These are the enablers… the perpetuators of a bad status quo. (I should probably reconnect with my HO friend who had advised me against being too outspoken when I was a HO and tell him “See what I meant? It doesn’t matter what position you are at… if you cannot speak up as a HO, what makes you think you can speak up as an MO or a specialist? You see, at the end of the day it is always the SYSTEM! The system will always favour the higher authority even when they are wrong!”)

“Afiza, if they openly speak up about the Hartal, mungkin depa kena tindakan tatatertib,”


Do you know how HARD it was to tatatertib someone? In one of the hospitals I had worked in as an MO, I had done an incident reporting against an MA who I personally witnessed had physically hit my patient! But did anything really significant happen to that MA? Until now, he is still working as usual! Despite the fact that he had done this multiple times even in the previous department he was at before he was transferred to the Psychiatry Department.

I actually went to the Pengarah of that hospital and said “Next time, if I ever saw him doing something like this again, I will report against him to the police! Let the media sniff around on this! Because I had tried the usual channel, but you guys did nothing and this MA is still in the department!”

MAs/staffs who were problematic from other departments (missing in actions, or committing negligence, for example)… were they ever fired? No! They got transferred into the psychiatry department, most of the time! People who work in Psychiatry KNEW that this is the truth!

Once you are confirmed in your post, somehow the admin made it so difficult for under-performing, unethical (sometimes, bordering on criminal) staff to be sacked even when they do something that is clearly wrong! This practice is so unfair to the contract workers who have out-performed these baloq-liats all these while but still weren’t given permanent posts… but gosh, this is the system! There are so many procedures that must be done before anyone will ever get sacked even when they have done something wrong.

So why are we so scared to do something right? People who do something wrong can get away with it, all these while! The worst thing that usually happen to them is they got transferred into the Psychiatry department (and whenever I think about this, I get so angry! This is my supreme pet peeve since I became a Psychiatry MO until now!)  

Now, many contract MOs have resigned from KKM. We are losing talented, passionate and great future specialists in droves! While the baloq-liats can continue working in the government as usual even when their performance is just mediocre at best… just because they have been confirmed in their posts. How is this fair to the contract MOs?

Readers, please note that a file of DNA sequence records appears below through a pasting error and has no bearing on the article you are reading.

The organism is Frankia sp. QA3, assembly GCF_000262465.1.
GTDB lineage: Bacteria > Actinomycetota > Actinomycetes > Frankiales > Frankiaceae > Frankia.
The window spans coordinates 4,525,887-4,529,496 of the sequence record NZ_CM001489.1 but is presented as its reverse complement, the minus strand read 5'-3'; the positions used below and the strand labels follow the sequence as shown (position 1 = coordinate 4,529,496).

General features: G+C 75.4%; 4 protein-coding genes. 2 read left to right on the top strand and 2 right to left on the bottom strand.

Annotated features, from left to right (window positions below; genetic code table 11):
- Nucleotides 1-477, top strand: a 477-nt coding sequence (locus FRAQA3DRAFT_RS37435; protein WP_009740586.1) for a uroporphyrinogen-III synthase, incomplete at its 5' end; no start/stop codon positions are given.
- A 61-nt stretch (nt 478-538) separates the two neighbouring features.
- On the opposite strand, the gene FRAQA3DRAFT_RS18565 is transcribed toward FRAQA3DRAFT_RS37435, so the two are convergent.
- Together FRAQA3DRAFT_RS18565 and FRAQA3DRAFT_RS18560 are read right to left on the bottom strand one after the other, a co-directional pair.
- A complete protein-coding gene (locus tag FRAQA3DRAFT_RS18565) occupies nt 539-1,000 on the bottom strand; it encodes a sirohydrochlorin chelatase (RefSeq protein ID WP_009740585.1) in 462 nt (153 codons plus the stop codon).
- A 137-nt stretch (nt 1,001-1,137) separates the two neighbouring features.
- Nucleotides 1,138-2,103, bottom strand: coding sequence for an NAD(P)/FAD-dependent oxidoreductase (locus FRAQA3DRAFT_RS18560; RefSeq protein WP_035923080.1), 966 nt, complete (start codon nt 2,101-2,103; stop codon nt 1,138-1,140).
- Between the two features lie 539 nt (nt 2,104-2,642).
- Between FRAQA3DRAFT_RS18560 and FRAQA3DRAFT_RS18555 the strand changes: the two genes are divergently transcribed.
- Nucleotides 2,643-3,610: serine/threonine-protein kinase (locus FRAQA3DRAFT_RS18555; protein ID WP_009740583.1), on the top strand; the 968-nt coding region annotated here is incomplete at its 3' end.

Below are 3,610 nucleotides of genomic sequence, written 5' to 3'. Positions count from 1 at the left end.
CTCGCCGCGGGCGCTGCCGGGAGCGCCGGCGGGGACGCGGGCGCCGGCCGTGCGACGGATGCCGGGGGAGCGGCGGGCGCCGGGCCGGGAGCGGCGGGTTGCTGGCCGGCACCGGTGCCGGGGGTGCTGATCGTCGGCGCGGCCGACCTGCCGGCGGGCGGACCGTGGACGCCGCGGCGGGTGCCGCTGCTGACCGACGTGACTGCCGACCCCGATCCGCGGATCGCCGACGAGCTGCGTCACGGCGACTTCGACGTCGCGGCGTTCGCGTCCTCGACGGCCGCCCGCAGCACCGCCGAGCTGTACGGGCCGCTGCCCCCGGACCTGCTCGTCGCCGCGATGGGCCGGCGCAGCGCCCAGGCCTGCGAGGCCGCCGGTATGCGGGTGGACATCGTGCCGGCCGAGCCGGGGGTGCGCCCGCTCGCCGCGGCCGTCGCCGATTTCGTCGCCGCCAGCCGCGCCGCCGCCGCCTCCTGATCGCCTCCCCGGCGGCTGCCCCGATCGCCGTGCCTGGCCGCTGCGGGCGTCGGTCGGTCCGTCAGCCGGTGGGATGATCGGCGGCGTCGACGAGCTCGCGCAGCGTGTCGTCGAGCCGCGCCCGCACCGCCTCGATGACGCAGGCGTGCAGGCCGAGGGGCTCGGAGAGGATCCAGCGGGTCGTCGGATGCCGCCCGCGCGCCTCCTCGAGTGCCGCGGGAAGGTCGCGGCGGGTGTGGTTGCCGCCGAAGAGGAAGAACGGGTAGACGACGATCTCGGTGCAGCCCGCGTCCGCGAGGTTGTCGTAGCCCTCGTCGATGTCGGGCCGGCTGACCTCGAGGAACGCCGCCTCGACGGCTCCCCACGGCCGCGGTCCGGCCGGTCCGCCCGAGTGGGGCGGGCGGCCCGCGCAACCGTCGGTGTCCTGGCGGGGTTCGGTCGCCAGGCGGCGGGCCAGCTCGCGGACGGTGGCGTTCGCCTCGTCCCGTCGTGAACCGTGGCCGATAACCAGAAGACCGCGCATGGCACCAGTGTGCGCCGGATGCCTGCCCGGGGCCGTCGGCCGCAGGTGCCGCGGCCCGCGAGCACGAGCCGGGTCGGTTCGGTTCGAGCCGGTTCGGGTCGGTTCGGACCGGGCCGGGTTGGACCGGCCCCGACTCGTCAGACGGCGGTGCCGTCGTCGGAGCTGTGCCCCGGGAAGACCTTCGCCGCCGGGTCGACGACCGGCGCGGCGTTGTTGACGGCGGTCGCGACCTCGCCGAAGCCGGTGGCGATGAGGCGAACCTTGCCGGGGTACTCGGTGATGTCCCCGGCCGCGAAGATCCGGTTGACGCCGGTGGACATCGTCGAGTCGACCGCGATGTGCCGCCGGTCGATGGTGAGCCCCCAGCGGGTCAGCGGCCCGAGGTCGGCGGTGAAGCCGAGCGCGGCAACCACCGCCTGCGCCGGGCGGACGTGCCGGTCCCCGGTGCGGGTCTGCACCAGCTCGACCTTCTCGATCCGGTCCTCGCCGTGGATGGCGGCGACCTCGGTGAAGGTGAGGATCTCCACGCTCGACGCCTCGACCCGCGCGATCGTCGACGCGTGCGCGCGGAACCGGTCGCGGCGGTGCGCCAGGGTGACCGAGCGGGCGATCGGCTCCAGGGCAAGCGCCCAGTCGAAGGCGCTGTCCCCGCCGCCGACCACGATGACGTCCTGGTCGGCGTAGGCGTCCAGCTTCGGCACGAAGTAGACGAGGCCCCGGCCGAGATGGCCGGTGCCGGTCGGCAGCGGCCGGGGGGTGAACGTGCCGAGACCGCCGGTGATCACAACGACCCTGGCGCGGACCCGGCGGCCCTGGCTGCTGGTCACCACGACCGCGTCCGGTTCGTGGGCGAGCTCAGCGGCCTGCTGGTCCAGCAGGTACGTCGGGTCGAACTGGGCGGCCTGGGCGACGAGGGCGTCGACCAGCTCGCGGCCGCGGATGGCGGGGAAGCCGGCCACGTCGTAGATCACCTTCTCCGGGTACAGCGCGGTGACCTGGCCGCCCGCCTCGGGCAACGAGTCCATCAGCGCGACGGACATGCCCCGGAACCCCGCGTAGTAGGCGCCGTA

One of my own contract MOs had resigned too, recently. It’s just so sad to see them go.

But I believe that bad system doesn’t just exist in the Ministry of Health. Even the Ministry of Education is rife with these kind of issues. I should know because 3 of my sisters belong in the Ministry of Education. Recently, Cikgu Mohd Fadli Salleh, the famous teacher who had spoken up about so many issues in Education, was called up to present himself to the Unit Integrity in MOE. He received so many support from netizens. But people who work in the system? They could not speak up openly to support him and only said “Saya sokong cikgu dari belakang.” Hahah.

You see… it is not about how senior you are in your career that determines your ability or inability to speak up. You can be a HO or an MO or a specialist… it doesn’t matter. You are unable to speak up because you have other (self)-interests that are more important to you than speaking up. You may want an easy life at work; you may want to get that promotion; you may want to preserve certain image of being an obediently nice person; you may want… whatever… and when you have those interests, speaking up is just not conducive for all that. That’s all.

So to make yourself feel better for your lack of actions, you then say “Saya sokong dari belakang.”

Ah… so classically Malaysian!

Career Progression… is it necessary?

Once you have been confirmed in your post as a doctor, if all you ever want in your life is to earn money for your livelihood and to go to work every day until you die, there really is no need to become a specialist, is there?